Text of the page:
Sickness Unto Death vol. 1
Woe is me!
By Joseph Luster
Futaba Kazuma is studying to get his qualification in clinical psychology, but he didn't expect to run into his first patient so soon. The moment he bumps into a girl named Emiru—clearly fragile, pale skin, her hair drained of all its color—he feels an unmistakable rumble in his heart. Turns out the mansion he'll be boarding at is Emiru's home, giving the two plenty of time to acquaint themselves with one another, as well as the rumbling despair that resides somewhere deep within Emiru.
That terminal illness of the heart is the reason for Emiru's physical state. Her caretaker has his hands full with her, and he's growing old and weak himself. Thus, it soon becomes Futaba's responsibility to look after Emiru, and whether it's a good idea or not—especially taking his own motives into consideration—he also aims to use his expertise to uncover the source of the despair that's slowly taking her life.
The first volume of Sickness Unto Death sets the stage with the quickness, getting Futaba into the routine of living with Emiru and diving right into their relationship over the course of the first few chapters. While the fast pace is welcome, the story itself isn't quite as gripping as it should be, and Takahiro Seguchi's more-than-competent artwork is pretty, but lacks a spark of its own.
The real issue with Sickness Unto Death is that its page-turning power lies wholly in the mystery behind Emiru's illness. Her and Futaba's relationship is inelegantly portrayed, despite page after page hoping to convince the reader of this beautiful, inexplicable, and ultimately tragic romance. Writer Hikaru Asada pulls both the title and the story's underpinnings from Danish philosopher Søren Kierkegaard's 1849 book, which explored the concept of despair, the very thing that imprisons Emiru so desperately. She's not faking it, that's for sure, but this volume is just going to raise expectations for whatever skeletons jangle and cackle eternally in her closet.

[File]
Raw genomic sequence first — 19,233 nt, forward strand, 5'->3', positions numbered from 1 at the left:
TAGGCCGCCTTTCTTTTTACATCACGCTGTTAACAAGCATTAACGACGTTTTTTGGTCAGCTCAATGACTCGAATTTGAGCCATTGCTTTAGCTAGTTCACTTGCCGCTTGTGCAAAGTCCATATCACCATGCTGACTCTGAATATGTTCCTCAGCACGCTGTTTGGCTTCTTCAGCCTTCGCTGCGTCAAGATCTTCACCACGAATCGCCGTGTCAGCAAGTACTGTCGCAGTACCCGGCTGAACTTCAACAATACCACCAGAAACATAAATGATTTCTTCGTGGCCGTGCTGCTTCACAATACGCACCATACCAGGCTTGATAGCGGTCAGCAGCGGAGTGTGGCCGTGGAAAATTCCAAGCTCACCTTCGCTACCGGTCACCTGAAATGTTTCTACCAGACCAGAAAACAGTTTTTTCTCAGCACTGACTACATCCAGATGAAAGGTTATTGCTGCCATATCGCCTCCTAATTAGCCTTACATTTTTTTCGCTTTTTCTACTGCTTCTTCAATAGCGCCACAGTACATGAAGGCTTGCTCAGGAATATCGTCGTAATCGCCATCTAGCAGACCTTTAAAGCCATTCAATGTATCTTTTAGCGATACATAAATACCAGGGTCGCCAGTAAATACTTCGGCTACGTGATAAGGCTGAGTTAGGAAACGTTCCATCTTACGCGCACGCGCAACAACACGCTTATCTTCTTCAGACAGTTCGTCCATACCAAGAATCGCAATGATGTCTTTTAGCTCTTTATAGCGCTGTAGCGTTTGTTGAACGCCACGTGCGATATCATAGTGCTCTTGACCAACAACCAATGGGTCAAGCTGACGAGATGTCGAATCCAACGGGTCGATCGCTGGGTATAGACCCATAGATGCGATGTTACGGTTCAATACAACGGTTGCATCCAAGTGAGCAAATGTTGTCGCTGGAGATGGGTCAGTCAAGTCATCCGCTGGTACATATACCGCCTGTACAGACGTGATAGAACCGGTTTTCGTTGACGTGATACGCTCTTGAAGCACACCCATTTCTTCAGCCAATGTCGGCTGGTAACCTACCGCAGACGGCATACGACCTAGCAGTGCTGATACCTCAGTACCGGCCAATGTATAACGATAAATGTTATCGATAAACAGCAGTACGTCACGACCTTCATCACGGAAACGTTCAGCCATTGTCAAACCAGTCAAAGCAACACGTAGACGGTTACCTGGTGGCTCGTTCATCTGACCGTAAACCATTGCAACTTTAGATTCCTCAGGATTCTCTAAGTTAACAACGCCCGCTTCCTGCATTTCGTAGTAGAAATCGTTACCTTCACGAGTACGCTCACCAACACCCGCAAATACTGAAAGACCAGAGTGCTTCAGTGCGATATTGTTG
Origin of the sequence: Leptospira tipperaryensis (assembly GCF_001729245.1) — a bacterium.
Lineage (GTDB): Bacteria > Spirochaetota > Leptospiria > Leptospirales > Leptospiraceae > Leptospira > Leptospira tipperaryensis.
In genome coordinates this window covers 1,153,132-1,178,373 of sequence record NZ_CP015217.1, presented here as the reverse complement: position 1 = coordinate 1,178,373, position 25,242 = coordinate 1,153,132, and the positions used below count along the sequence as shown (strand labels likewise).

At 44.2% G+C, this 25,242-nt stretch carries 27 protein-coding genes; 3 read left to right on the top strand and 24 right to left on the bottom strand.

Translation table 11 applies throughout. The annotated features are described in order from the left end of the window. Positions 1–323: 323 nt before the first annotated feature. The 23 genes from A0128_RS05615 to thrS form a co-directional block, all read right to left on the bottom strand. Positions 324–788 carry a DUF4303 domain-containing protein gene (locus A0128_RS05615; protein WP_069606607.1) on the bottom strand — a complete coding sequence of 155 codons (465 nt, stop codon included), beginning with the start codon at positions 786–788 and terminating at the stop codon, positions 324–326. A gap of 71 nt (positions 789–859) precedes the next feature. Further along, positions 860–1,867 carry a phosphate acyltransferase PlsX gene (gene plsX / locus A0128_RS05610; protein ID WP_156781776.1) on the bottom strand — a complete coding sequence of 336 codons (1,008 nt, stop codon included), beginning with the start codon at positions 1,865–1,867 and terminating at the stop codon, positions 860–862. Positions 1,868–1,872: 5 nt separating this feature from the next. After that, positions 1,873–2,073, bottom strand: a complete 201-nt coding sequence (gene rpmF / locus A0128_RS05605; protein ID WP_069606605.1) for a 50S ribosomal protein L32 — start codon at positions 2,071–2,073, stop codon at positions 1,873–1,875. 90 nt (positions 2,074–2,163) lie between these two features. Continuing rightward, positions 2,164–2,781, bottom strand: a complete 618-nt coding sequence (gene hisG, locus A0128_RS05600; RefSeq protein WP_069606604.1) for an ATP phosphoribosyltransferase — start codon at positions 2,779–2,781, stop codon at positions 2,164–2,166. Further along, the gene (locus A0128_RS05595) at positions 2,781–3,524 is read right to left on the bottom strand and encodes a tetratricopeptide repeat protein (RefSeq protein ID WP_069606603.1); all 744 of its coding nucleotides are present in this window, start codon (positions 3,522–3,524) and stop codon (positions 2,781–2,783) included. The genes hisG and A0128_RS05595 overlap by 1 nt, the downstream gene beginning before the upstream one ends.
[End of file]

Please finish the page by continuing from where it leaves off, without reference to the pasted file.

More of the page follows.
Originally serialized in Hakusensha's Young Animal magazine, the collected version of Sickness Unto Death is just two volumes long, so we'll have it all sussed out in due time. At this point, though, it hasn't grabbed me enough to recommend sparking that curiosity in your own mind.
Publisher: Vertical Inc.
Story: Hikaru Asada
Art: Takahiro Seguchi
(Comments may take an extra minute to load. We are working to fix this, sorry!)
Furry Convention Attacked With Poison Gas
19 hospitalized, police investigating
The 15th Midwest Furfest, a furry convention held in Rosemont, Illinois, was evacuated last weekend when the convention was apparently the target...
Japan's NEET Population is Declining
Government study says young Japanese nerds are "getting a l
For the uninitiated, NEET is an acronym in Japanese culture which stands for "Not in Education, Employment, or Training" and refers to hermits wh...